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Employment Status and Support for Wartime Violence: Evidence from the Iraq War

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  • Andrew C. Shaver

    (Princeton University)

Abstract

The unemployed are often inculpated in the production of violence during conflict. A simple yet common argument describes these individuals as disaffected and inclined to perpetrate affectively motivated violence. A second holds that they are drawn to violent political organizations for lack of better outside options. Yet, evidence in support of a general positive relationship between unemployment and violence during conflict is not established. Drawing from a large body of psychological research, I argue that a basic but important relationship has been overlooked: Loss of employment, rather than rendering individuals angry, increases feelings of depression, anxiety, helplessness, and belief in the power of others. Members of this segment of society are more likely than most to reject the use of violence. Drawing on previously unreleased data from a major, multi-million dollar survey effort carried out during the Iraq war, I uncover evidence that psychological findings carry to conflict settings: unemployed Iraqis were consistently less optimistic than other citizens; displayed diminished perceptions of efficacy; and were much less likely to support the use of violence against Coalition forces.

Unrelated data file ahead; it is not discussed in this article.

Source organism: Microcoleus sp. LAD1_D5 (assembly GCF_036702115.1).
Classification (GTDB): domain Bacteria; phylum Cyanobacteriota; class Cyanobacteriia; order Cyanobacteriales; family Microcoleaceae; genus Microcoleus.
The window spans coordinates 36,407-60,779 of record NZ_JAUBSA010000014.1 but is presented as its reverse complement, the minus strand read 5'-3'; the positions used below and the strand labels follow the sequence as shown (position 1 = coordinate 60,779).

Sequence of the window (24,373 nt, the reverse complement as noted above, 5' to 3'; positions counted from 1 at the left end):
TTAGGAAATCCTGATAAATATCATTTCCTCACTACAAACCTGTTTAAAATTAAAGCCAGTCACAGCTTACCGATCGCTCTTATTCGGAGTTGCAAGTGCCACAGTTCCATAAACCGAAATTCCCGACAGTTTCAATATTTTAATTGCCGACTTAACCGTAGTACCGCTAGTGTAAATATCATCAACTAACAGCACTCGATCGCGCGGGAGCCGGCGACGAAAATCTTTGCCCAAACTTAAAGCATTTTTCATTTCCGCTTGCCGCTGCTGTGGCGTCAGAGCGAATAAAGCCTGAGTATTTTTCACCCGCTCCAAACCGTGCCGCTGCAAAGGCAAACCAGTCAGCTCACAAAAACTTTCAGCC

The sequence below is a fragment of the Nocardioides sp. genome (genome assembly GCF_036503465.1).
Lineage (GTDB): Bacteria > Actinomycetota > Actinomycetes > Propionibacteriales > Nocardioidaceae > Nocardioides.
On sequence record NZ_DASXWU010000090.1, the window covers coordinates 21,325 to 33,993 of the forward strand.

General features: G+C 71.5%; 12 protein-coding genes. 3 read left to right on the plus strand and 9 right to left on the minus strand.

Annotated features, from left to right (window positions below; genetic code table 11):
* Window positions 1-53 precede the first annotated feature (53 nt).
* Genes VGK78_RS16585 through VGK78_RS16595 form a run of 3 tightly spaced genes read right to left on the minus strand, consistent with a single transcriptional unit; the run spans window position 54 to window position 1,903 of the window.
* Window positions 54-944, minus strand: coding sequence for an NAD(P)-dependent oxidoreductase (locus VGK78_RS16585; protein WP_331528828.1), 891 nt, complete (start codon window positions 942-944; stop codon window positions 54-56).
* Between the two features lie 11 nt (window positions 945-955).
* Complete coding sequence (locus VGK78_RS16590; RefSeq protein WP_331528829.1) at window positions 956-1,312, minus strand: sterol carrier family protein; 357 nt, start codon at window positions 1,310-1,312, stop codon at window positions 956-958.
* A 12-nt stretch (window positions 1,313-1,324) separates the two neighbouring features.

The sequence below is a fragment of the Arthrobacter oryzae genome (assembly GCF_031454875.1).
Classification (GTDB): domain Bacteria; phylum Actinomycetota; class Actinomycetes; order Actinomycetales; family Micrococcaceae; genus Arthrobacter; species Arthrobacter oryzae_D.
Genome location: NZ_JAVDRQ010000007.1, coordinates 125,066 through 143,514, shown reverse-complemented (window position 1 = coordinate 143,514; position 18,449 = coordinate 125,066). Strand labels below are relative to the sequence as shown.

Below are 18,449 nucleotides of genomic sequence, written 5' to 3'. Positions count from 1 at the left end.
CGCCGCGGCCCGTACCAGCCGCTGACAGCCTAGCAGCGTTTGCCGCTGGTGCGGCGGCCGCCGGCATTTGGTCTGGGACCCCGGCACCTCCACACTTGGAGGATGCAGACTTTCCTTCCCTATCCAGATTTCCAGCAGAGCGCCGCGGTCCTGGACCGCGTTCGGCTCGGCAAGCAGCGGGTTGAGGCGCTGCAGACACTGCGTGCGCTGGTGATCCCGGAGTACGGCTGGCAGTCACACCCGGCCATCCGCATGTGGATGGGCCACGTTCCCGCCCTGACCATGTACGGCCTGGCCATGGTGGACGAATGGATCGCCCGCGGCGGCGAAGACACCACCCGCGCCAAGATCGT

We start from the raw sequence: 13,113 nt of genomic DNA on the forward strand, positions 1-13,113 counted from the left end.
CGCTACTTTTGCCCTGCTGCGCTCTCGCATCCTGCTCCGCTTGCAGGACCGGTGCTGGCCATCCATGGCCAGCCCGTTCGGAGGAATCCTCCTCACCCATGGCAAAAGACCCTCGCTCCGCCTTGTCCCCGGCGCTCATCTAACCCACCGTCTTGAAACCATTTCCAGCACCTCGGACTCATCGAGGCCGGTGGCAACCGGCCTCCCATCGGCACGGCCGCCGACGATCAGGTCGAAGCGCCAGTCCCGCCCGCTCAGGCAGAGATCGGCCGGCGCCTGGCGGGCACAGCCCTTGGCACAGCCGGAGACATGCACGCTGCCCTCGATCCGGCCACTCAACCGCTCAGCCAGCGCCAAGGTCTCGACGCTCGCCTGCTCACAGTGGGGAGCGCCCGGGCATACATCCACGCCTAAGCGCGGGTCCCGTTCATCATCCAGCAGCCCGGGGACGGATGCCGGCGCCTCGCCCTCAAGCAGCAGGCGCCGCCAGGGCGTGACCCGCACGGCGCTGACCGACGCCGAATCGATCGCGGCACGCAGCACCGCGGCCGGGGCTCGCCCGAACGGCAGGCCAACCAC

Suggested Citation

  • Andrew C. Shaver, 2016. "Employment Status and Support for Wartime Violence: Evidence from the Iraq War," Empirical Studies of Conflict Project (ESOC) Working Papers 1, Empirical Studies of Conflict Project.
  • Handle: RePEc:pri:esocpu:1
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    File URL: http://esoc.princeton.edu/wp1
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    More about this item

    Keywords

    Iraq; Violence; Economic Development; Demographic; Socioeconomic;

    JEL classification:

    • J21 - Labor and Demographic Economics - - Demand and Supply of Labor - - - Labor Force and Employment, Size, and Structure
    • D74 - Microeconomics - - Analysis of Collective Decision-Making - - - Conflict; Conflict Resolution; Alliances; Revolutions
    • F51 - International Economics - - International Relations, National Security, and International Political Economy - - - International Conflicts; Negotiations; Sanctions

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